n the late 1960s, the Republican Party embraced what it called the Southern Strategy, an appeal to disaffected white Democratic voters who were resentful of desegregation and felt threatened by the gains of the civil rights movement.
As GOP political strategist Lee Atwater explained in 1981:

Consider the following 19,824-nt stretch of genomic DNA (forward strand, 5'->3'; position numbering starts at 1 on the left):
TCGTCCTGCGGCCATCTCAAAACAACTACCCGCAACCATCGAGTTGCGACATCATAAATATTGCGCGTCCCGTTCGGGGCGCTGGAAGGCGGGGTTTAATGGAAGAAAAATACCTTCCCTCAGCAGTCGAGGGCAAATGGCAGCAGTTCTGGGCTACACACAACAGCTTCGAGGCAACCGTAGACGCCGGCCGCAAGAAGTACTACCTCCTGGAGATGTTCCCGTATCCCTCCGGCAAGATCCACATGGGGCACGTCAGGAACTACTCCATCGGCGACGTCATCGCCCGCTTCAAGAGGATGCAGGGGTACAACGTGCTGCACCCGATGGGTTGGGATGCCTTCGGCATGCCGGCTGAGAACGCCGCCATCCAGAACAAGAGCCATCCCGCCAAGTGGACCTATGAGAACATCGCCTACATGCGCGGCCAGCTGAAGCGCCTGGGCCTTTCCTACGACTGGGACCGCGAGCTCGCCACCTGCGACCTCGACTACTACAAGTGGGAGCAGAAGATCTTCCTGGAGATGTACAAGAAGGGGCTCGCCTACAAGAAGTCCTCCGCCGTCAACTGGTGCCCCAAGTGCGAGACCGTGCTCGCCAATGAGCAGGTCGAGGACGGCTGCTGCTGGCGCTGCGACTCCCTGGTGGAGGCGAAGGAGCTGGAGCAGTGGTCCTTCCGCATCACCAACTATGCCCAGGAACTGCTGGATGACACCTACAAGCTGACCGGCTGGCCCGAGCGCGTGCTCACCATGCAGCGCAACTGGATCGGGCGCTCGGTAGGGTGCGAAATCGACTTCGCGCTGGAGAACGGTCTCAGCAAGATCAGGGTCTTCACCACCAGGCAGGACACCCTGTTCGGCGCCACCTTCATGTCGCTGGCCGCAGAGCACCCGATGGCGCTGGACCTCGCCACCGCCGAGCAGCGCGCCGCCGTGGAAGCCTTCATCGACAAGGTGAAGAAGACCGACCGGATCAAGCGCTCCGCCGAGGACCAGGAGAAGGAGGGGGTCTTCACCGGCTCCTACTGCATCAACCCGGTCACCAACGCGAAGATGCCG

“You start out in 1954 by saying, ‘N—–, n—–, n—–.’ By 1968 you can’t say ‘n—–”— that hurts you, backfires. So you say stuff like, uh, forced busing, states’ rights, and all that stuff, and you’re getting so abstract. Now, you’re talking about cutting taxes, and all these things you’re talking about are totally economic things and a byproduct of them is, blacks get hurt worse than whites.”